The Information Commissioner’s Office (ICO) has fined ride sharing company Uber £385,000 for failing to protect customers’ personal information during a cyber attack.

A series of avoidable data security flaws allowed the personal details of around 2.7million UK customers to be accessed and downloaded by attackers from a cloud-based storage system operated by Uber’s US parent company. This included full names, email addresses and phone numbers.

The records of almost 82,000 drivers based in the UK – which included details of journeys made and how much they were paid – were also taken during the incident in October and November 2016.

The ICO investigation found ‘credential stuffing’, a process by which compromised username and password pairs are injected into websites until they are matched to an existing account, was used to gain access to Uber’s data storage.

However, the customers and drivers affected were not told about the incident for more than a year. Instead, Uber paid the attackers responsible $100,000 to destroy the data they had downloaded.

ICO Director of Investigations Steve Eckersley said:

“This was not only a serious failure of data security on Uber’s part, but a complete disregard for the customers and drivers whose personal information was stolen. At the time, no steps were taken to inform anyone affected by the breach, or to offer help and support. That left them vulnerable.”

The incident, a serious breach of principle seven of the Data Protection Act 1998, had the potential to expose the customers and drivers affected to increased risk of fraud. It came to light when an announcement, made by the company itself, was reported by the media in November 2017.

Mr Eckersley added:

“Paying the attackers and then keeping quiet about it afterwards was not, in our view, an appropriate response to the cyber attack.

“Although there was no legal duty to report data breaches under the old legislation, Uber’s poor data protection practices and subsequent decisions and conduct were likely to have compounded the distress of those affected.”

The data protection authority for the Netherlands, the Autoriteit Persoonsgegevens, has also issued a fine to Uber today under its own pre-GDPR legislation. The Dutch regulator was the lead member of an international task force which included the ICO and which co-operated in investigating the effects of the incident in their respective jurisdictions.

 

Notes to Editors

  • The Information Commissioner’s Office (ICO) is the UK’s independent regulator for data protection and information rights law, upholding information rights in the public interest, promoting openness by public bodies and data privacy for individuals.
  • The ICO has specific responsibilities set out in the Data Protection Act 2018 (DPA2018), the General Data Protection Regulation (GDPR), the Freedom of Information Act 2000 (FOIA), Environmental Information Regulations 2004 (EIR) and Privacy and Electronic Communications Regulations 2003 (PECR).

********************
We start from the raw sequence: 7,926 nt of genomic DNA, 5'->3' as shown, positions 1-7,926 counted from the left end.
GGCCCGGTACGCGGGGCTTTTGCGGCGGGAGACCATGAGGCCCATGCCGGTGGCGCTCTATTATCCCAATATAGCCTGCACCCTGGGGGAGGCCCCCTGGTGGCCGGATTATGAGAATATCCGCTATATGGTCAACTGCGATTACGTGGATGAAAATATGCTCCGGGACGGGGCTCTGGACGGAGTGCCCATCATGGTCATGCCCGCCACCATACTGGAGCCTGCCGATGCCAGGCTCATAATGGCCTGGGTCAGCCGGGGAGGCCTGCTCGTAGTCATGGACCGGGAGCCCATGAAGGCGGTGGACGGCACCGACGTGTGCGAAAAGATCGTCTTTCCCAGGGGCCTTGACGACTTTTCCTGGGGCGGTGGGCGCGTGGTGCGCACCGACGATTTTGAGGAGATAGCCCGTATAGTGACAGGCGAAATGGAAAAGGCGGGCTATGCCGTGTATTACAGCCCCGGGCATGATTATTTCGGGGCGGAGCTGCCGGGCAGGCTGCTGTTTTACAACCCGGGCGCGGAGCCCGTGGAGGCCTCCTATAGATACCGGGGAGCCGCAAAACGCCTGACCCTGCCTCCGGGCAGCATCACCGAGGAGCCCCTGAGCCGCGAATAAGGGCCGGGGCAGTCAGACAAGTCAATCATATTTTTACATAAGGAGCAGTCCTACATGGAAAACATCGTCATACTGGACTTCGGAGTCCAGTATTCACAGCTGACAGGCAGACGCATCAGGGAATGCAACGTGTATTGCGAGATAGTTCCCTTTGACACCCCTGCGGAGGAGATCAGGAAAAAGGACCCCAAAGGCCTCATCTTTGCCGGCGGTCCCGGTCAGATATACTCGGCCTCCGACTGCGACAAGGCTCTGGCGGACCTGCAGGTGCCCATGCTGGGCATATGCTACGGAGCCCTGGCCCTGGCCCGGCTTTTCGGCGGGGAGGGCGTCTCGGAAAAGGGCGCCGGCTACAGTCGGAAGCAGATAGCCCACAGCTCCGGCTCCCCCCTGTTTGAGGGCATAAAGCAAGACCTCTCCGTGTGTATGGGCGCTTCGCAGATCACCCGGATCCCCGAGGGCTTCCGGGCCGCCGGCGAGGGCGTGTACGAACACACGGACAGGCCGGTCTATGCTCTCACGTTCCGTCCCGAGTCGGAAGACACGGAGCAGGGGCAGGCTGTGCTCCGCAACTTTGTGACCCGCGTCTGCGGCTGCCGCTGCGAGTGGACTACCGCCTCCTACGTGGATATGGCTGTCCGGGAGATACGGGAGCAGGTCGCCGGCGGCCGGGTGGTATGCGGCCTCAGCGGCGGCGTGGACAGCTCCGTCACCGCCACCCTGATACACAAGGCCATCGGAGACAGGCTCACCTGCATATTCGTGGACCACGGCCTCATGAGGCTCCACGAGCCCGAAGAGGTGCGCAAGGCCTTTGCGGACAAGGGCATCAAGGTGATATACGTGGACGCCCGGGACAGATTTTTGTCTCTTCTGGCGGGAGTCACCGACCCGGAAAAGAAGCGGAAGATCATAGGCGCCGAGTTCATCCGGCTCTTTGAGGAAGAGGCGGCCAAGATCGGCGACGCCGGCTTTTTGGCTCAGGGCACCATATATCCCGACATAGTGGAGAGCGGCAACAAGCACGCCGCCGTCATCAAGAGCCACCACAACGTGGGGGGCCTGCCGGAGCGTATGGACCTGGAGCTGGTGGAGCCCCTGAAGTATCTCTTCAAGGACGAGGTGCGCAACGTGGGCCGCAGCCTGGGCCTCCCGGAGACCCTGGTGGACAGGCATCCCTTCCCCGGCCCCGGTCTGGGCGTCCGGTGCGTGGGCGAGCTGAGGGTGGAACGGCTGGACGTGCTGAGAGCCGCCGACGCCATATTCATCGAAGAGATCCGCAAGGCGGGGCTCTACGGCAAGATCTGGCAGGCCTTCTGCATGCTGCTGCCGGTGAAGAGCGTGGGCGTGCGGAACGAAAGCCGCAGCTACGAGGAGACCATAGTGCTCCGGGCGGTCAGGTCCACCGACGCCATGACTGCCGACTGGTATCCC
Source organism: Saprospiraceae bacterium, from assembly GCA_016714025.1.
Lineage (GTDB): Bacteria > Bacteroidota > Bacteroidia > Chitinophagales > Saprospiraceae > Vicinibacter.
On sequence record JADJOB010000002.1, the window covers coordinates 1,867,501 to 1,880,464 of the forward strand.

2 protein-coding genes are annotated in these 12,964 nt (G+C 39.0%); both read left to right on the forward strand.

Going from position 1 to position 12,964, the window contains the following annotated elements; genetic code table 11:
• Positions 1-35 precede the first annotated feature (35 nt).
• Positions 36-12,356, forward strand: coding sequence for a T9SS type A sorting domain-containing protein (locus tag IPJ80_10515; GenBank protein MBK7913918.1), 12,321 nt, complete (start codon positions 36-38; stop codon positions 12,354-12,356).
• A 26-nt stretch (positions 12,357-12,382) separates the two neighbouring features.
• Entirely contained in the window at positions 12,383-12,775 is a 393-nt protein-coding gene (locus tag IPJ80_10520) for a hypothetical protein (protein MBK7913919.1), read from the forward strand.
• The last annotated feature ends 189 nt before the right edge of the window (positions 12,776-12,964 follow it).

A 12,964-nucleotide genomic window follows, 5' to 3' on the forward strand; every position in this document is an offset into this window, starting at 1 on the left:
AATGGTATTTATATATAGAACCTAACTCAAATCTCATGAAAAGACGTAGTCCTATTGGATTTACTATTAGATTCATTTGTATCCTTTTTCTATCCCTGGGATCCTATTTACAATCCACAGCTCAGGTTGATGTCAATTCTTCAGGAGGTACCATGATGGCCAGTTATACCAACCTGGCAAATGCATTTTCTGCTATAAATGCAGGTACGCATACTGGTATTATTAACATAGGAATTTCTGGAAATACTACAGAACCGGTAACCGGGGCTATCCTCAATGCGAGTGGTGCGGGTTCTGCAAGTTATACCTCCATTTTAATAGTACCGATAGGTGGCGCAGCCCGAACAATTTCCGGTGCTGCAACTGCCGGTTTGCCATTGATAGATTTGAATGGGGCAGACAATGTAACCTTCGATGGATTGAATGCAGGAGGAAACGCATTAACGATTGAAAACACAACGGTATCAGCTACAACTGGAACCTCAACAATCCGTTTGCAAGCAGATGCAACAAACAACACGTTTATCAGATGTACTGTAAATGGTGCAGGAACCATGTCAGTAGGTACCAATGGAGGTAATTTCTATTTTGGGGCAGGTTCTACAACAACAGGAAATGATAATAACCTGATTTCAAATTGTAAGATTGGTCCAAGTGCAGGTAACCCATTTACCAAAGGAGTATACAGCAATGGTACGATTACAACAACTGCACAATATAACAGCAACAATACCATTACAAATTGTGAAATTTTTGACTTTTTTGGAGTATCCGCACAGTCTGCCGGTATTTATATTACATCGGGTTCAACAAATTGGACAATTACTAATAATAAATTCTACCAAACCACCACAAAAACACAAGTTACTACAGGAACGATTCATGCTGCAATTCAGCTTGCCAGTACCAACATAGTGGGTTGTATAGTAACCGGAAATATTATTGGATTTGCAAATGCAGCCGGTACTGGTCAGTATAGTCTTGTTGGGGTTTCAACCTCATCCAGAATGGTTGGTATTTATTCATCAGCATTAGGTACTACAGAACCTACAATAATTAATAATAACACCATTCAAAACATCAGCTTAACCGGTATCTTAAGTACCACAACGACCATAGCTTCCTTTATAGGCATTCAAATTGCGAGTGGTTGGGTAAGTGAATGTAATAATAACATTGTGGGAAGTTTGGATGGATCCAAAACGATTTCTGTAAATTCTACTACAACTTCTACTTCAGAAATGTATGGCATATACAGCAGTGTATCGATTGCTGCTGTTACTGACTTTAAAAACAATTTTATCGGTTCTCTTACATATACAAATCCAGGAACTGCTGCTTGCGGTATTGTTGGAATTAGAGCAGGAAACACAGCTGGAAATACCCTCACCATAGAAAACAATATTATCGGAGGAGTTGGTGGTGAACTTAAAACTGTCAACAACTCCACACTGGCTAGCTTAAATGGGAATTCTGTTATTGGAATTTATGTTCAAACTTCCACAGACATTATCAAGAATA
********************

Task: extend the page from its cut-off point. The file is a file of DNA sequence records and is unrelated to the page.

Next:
• The General Data Protection Regulation (GDPR) is a new data protection law which applies in the UK from 25 May 2018. Its provisions are included in the Data Protection Act 2018. The Act also includes measures related to wider data protection reforms in areas not covered by the GDPR, such as law enforcement and security. The UK’s decision to leave the EU will not affect the commencement of the GDPR.
  • Due to the timing of this investigation, the civil monetary penalty has been issued under the previous legislation, the Data Protection Act 1998. The maximum financial penalty in civil cases under former laws is £500,000.
  • Under past and current law, the ICO can take action to change the behaviour of organisations and individuals that collect, use and keep personal information. This includes criminal prosecution, non-criminal enforcement and audit.
  • Since 25 May 2018, the ICO has the power to impose a civil monetary penalty (CMP) on a data controller of up to £17million (20m Euro) or 4% of global turnover.
  • The GDPR and the DPA2018 gave the ICO new strengthened powers, some of which, such as assessment notices can be used for this investigation.
  • The data protection principles in the GDPR evolved from the original DPA, and set out the main responsibilities for organisations. Article 5 of the GDPR requires that personal data shall be:
  • Processed lawfully, fairly and in a transparent manner in relation to individuals;
  • Collected for specified, explicit and legitimate purposes and not further processed in a manner that is incompatible with those purposes;
  • Adequate, relevant and limited to what is necessary in relation to the purposes for which they are processed;
  • Accurate and, where necessary, kept up to date
  • Kept in a form which permits identification of data subjects for no longer than is necessary; and
  • Processed using appropriate technical or organisational measures in a manner that ensures appropriate security of the personal data.”
  • Article 5(2) requires that “the controller shall be responsible for, and be able to demonstrate, compliance with the principles.”
  • Civil Monetary Penalties (CMPs) under past and current law are subject to a right of appeal to the (First-tier Tribunal) General Regulatory Chamber against the imposition of the monetary penalty and/or the amount of the penalty specified in the monetary penalty notice.
  • Any monetary penalty is paid into the Treasury’s Consolidated Fund and is not kept by ICO.